In the original Perseus myth, Zeus simply begets Perseus on a whim, and Perseus’ later feat of saving the city of Argos from a great sea-beast is set in motion by an unrelated challenge to the dignity of divinity.  Queen Cassiopeia of Argos unwisely proclaims that her daughter’s beauty surpasses that of the sea-nymphs, the Nereids.  The nymphs complain to Poseidon, who sends a sea-monster against the city.  In the 1981 film it’s Thetis whose divine beauty is challenged, but the Letterier film ramps up the stakes.

This time, the mortal king Acrisius swears to overthrow Olympos—a patent evocation of the story of the Titanomachy.  Zeus, who ostensibly loves mankind, holds back from simply destroying the king and all his people and settles for humiliating the impious mortal by sleeping with and impregnating his wife.  Acrisius tries to destroy his wife and her bastard child by hurling them into the sea.  The mother perishes but Perseus is found and raised by humble fisher-folk, while Zeus takes further vengeance on Acrisius by converting him into a monster named Calibos (a boogeyman from the Harryhausen film who had nothing to do with Perseus’ family tree).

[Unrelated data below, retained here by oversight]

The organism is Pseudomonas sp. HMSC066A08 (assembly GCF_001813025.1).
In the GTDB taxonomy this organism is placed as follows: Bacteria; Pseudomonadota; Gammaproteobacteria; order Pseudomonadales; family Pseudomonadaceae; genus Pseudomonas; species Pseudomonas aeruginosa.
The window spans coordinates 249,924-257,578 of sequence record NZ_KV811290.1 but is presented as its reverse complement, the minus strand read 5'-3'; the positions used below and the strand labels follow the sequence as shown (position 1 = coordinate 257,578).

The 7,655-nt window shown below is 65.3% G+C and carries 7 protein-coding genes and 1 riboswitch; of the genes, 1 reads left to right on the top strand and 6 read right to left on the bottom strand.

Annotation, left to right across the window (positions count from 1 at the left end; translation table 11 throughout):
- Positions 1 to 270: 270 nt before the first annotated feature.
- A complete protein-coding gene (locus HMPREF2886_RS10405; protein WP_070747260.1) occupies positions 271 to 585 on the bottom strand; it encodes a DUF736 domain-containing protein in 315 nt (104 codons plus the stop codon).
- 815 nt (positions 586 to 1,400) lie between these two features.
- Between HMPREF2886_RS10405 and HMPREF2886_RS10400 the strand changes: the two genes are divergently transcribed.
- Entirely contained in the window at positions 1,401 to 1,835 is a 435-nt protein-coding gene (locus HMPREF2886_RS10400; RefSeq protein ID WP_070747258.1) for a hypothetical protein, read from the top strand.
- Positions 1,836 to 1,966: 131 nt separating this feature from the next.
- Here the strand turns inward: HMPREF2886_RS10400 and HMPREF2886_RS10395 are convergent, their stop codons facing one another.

Twenty years later, Perseus is still a fisherman based near the city of Argos when the city’s rulers attempt to do away with the gods—not by direct assault as Acrisius planned, but by destroying the gods’ temples.  Though I’m not aware of any archaic authors who believed the gods to be dependent on man’s worship of them, the idea is common coin for both mortals and gods in Letterier’s cosmos.  Zeus and the other gods are enraged that mortal impiety may end their immortal gravy train, but Hades is the first to take retributive action, sending forth his demons to kill several mortals.  Hades himself kills Perseus’ parents, apparently with no more knowledge of the hero’s demigod status than he himself possesses.  Perseus swears vengeance upon Hades.  In addition, Perseus is more than a little put off when he finally learns that he himself is the son of Zeus, making him kin to the evil god who slew the only parents he knew.  In contrast with the hero of the Harryhausen film, this Perseus is deeply conflicted by his intimate and unassailable relationship to the capricious tyrant-gods.  He swears to act only with the power of a man, foreswearing any godly heritage he may possess.